WHAT IS SICKLE CELL DISEASE?

Sickle cell anemia is the most common form of sickle cell disease (SCD). SCD is a serious disorder in which the body makes sickle-shaped red blood cells. “Sickle-shaped” means that the red blood cells are shaped like a crescent. Normal red blood cells are disc-shaped and look like doughnuts without holes in the center. They move easily through your blood vessels. Red blood cells contain an iron-rich protein called hemoglobin. This protein carries oxygen from the lungs to the rest of the body. Sickle cells contain abnormal hemoglobin called sickle hemoglobin or hemoglobin S. Sickle hemoglobin causes the cells to develop a sickle, or crescent, shape. Sickle cells are stiff and sticky. They tend to block blood flow in the blood vessels of the limbs and organs. Blocked blood flow can cause pain and organ damage. It can also raise the risk for infection.

What is Sickle Cell Trait?

People who inherit one sickle cell gene and one normal gene have sickle cell trait(SCT). People with SCT usually do not have any of the symptoms of sickle cell disease (SCD), but they can pass the trait on to their children.

[Information from: “What Is Sickle Cell Trait?” Centers for Disease Control and Prevention, Centers for Disease Control and Prevention, 21 Oct. 2019, https://www.cdc.gov/ncbddd/sicklecell/traits.html.]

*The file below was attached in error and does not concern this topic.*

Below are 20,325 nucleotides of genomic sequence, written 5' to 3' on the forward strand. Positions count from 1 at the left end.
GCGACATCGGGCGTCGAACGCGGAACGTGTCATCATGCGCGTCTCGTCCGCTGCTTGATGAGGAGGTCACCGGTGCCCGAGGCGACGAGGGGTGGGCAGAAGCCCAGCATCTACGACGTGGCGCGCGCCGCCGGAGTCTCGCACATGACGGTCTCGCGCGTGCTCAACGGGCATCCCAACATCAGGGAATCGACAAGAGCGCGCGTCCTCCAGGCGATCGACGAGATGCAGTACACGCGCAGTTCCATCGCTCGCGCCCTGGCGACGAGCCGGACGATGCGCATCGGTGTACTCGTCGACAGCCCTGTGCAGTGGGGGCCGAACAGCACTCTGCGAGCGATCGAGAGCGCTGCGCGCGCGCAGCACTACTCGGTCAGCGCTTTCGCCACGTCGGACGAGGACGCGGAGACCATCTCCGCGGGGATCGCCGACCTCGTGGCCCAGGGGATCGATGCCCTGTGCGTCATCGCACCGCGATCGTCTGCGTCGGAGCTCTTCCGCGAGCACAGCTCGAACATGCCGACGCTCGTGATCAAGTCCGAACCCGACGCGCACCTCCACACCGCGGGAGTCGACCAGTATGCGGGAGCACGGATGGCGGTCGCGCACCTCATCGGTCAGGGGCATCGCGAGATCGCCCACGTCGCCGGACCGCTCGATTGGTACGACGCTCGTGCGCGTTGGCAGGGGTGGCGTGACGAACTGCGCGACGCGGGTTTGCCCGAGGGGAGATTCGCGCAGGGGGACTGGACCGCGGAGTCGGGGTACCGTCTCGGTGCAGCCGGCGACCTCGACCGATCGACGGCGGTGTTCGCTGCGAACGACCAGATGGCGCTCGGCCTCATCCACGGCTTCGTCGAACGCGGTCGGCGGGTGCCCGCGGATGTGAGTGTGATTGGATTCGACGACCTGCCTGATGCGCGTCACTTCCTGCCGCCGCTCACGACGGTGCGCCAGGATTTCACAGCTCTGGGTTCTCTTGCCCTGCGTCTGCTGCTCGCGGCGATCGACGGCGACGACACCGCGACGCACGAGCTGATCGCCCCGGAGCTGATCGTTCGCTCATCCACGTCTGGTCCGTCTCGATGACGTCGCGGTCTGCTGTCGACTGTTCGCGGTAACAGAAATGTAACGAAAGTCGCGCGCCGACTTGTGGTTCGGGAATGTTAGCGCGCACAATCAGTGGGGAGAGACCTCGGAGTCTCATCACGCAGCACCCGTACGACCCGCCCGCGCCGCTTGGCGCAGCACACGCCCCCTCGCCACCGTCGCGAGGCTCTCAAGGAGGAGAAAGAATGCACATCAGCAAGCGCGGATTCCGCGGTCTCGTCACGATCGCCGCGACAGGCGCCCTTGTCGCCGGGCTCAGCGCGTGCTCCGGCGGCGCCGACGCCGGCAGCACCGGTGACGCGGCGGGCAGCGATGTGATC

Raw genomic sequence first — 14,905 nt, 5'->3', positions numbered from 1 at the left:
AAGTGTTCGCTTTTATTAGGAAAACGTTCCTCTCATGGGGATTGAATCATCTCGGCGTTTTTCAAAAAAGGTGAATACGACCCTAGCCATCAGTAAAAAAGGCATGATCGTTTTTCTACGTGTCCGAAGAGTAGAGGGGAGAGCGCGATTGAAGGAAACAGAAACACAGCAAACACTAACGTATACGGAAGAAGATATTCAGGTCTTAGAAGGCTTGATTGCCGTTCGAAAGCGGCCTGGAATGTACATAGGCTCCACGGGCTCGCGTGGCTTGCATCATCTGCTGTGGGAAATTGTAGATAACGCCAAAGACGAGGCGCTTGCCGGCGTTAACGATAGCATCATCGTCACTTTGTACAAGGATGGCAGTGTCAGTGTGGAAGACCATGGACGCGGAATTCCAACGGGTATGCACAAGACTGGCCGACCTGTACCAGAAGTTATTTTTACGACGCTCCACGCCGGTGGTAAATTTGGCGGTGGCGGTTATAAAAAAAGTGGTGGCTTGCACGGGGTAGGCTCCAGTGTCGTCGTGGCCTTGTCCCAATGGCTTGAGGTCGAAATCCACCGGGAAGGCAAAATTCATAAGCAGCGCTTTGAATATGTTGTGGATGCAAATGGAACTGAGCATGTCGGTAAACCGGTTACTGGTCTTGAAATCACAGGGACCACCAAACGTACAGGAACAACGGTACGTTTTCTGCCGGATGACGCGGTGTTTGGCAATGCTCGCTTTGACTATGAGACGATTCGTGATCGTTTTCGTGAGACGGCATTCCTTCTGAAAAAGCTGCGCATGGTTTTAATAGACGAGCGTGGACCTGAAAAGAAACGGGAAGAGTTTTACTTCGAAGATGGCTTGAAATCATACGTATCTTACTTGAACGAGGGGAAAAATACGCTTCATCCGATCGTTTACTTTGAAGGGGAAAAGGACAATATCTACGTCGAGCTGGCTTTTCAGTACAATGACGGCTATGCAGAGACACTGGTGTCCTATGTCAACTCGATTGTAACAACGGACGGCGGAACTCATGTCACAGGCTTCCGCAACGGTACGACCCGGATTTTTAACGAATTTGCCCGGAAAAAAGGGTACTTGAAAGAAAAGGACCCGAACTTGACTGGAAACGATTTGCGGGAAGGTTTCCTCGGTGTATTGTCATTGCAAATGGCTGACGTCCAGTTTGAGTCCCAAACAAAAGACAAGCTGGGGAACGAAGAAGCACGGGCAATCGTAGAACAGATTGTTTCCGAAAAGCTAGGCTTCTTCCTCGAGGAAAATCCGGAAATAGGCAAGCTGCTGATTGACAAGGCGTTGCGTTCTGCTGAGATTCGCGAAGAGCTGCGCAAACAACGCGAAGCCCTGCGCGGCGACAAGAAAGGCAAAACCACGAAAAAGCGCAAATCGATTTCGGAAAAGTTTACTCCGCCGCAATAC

How Sickle Cell Trait is Inherited

  • If both parents have SCT, there is a 50% (or 1 in 2) chance that any child of theirs also will have SCT, if the child inherits the sickle cell gene from one of the parents. Such children will not have symptoms of SCD, but they can pass SCT on to their children.

  • If both parents have SCT, there is a 25% (or 1 in 4) chance that any child of theirs will have SCD. There is the same 25% (or 1 in 4) chance that the child will not have SCD or SCT.

[Information from: “What Is Sickle Cell Trait?” Centers for Disease Control and Prevention, Centers for Disease Control and Prevention, 21 Oct. 2019, https://www.cdc.gov/ncbddd/sicklecell/traits.html.]

©2019 by Sickle Cell Association of Houston, Inc.